This seems to answer a simple question, as everyone talks about how revolutionary 3D technology is and how to hear every day about new big companies that have integrated 3D printing into their business as part of the so-called Industry 4.0. But to what extent should a company include technology in its manufacturing process?
To fully understand the use of this technology, we wanted to use this article to demonstrate the key benefits of 3D printing in a simple way. After looking at all the positive aspects, we summarize them below to 4 main ideas.
Reduced production costs for small series
The first positive aspect of 3D printing is the economic aspect. By reducing material compared to subtractive technologies (such as CNC machining) and simplifying assembly, as well as shortening and reducing the cost of the entire supply chain process, the manufacturing costs of 3D printing are lower than other manufacturing methods lower. In addition, additive manufacturing (another name for 3D printing) implies constant unit cost of production since no tool is needed in the current 3D printing process compared to e.g. Injection molding. This in turn leads to almost no economies of scale. Although this last point can be associated with a disadvantage, it is also an advantage for the companies that produce custom parts or small batches, as long as the production does not exceed a certain number.
2. A fast manufacturing process
Although 3D printing of a part can take several hours, it is still a faster method of production when considering the production process as a whole. The duration of the product development process can be reduced from a few months to a few weeks.
By integrating 3D printing, a company can quickly design different versions of a prototype, rather than outsource performance and wait several days for a new iteration of the concept. Of course, this integration also involves costs, but it eventually allows flexibility to be achieved during the design phase of a product and ultimately accelerates the commercialization of the product. A trend that has spawned the concept of “rapid manufacturing” or “rapid prototyping”, one of the first names of which 3D printing was known in the 1990s.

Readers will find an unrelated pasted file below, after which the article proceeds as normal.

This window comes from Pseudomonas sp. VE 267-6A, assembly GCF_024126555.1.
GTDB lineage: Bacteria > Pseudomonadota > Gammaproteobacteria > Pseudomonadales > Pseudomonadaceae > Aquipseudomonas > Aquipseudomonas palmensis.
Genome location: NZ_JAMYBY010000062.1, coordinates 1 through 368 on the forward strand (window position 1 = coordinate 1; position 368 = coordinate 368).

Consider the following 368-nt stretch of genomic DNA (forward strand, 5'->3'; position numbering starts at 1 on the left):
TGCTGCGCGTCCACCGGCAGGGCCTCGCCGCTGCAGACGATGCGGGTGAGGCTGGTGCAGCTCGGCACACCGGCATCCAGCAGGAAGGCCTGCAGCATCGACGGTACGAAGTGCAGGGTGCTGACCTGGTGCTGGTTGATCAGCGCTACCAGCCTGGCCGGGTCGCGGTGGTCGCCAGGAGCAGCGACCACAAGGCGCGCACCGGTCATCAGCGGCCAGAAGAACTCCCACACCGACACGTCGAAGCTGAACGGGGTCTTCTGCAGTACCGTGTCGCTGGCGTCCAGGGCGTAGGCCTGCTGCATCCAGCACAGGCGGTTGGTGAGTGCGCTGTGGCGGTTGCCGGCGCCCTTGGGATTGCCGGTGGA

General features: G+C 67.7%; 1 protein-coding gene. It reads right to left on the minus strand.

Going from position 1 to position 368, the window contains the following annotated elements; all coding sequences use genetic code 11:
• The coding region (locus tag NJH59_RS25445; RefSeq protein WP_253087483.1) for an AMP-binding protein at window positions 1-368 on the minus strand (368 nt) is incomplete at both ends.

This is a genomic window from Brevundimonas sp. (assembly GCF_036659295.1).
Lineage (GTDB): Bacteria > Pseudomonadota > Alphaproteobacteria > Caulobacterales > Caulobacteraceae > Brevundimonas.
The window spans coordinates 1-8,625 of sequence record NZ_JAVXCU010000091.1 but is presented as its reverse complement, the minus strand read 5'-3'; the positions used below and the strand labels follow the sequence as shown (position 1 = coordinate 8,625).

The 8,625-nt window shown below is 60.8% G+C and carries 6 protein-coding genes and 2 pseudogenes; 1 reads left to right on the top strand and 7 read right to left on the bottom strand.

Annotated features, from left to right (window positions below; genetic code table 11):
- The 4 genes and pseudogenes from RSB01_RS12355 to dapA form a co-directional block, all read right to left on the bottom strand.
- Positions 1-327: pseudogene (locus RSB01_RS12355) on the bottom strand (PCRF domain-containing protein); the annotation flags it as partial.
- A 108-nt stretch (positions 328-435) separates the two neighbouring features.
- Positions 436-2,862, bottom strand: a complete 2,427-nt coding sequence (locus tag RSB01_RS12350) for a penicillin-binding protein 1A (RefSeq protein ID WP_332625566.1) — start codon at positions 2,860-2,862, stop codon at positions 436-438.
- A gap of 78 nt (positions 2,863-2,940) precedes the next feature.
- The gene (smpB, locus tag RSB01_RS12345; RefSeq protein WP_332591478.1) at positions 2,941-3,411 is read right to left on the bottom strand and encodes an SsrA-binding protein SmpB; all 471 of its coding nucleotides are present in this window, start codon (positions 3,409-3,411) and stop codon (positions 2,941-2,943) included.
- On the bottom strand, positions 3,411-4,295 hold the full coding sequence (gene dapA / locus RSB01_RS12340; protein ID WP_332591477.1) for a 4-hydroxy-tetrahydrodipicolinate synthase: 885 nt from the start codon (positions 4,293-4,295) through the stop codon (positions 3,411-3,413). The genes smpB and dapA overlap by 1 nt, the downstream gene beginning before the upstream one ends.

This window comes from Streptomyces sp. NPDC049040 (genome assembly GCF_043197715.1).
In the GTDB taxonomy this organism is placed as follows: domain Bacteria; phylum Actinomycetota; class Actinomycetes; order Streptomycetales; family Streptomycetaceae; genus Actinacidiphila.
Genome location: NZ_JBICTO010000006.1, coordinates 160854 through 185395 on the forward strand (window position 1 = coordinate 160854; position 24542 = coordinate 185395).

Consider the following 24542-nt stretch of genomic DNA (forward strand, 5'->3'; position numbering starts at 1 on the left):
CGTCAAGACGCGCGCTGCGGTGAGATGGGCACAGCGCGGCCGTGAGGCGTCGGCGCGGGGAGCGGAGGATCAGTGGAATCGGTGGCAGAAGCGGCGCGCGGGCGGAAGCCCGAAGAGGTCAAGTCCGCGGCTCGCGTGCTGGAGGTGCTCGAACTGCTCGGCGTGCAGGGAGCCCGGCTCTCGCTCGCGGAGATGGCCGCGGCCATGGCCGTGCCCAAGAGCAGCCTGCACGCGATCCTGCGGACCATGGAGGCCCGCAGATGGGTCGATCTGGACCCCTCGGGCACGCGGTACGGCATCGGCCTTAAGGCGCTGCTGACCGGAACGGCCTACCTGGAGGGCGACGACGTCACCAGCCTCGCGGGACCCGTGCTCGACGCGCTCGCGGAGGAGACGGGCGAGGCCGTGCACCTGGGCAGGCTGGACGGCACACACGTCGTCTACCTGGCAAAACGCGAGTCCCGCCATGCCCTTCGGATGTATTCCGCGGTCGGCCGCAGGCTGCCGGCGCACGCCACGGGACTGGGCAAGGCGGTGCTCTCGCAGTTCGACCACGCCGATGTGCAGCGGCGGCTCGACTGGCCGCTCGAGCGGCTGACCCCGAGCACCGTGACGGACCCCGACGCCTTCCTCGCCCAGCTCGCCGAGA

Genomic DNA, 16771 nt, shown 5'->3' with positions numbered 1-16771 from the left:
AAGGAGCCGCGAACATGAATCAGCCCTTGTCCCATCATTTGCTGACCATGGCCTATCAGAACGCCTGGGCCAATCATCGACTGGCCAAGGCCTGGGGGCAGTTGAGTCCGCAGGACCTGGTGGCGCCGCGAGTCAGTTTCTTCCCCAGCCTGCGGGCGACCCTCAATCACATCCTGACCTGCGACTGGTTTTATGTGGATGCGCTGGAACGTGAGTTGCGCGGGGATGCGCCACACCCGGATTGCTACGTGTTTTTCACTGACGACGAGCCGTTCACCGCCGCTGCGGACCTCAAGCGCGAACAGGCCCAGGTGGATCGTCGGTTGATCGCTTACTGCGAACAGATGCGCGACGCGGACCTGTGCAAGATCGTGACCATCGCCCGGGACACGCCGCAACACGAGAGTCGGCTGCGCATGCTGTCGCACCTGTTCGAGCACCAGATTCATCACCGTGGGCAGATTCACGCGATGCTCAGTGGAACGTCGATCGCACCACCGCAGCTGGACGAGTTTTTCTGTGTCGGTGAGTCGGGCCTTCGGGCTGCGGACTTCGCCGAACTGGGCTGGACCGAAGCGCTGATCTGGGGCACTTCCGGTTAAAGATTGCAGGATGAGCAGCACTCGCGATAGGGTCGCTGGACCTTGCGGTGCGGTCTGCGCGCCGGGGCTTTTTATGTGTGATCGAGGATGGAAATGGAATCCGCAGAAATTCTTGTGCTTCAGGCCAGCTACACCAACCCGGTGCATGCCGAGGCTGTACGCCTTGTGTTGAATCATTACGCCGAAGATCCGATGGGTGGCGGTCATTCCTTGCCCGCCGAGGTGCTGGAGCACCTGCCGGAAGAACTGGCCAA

3. With 3D printing for freedom of form
Another advantage of 3D printing is the ability to print parts of great geometric complexity. Forms that were unthinkable using traditional methods can now be easily realized with the 3D printer.
You do not have to adapt to the technical limitations of a production tool to design a 3D model. It has created a new field of possibilities for designers and other 3D-modellers, whose creativity is almost unlimited in terms of implementation. 3D printing offers a technological opportunity that has created entirely new 3D design methods.
Among these new techniques we find the topological optimization software, which, as the name implies, optimizes the design of a room based on its own mechanical constraints. The goal is to reduce excess material to reduce production and consumption costs. A criterion that is important for applications where weight is of utmost importance, such as aerospace or motorsport.
Other concepts, such as generative design based on biomimetic or the creation of lattice structures to reinforce parts, also contribute to the design revolution in product development.
The pioneers of this movement include companies such as Airbus with a bionic design aircraft concept, XtreeE with the construction of a nature-inspired concrete pavilion or the American studio Nervous system in the jewelry sector. Starting with the design on the computer, each piece of jewelry in the studio becomes unique, personalized and has an incredible design reminiscent of coral.
4. The beginning of on-demand production
One last noteworthy point concerns the digitization of industrial catalogs. In a few years, the products could be reduced to simple digital files with the goal of ending inventory management. A trend confirmed by the study of the Finnish MTB Research Center, which explains that at least 5% of spare parts could already be digitized and 3D printed.
Major corporations such as Boeing, Volvo and Volkswagen are taking such initiatives to give customers access to digital versions of their parts catalogs. Other initiatives, such as Boulanger, offer individuals to directly download a broken component of a product, as well as tackling the industry’s usual planned aging of products (also called obsolescence).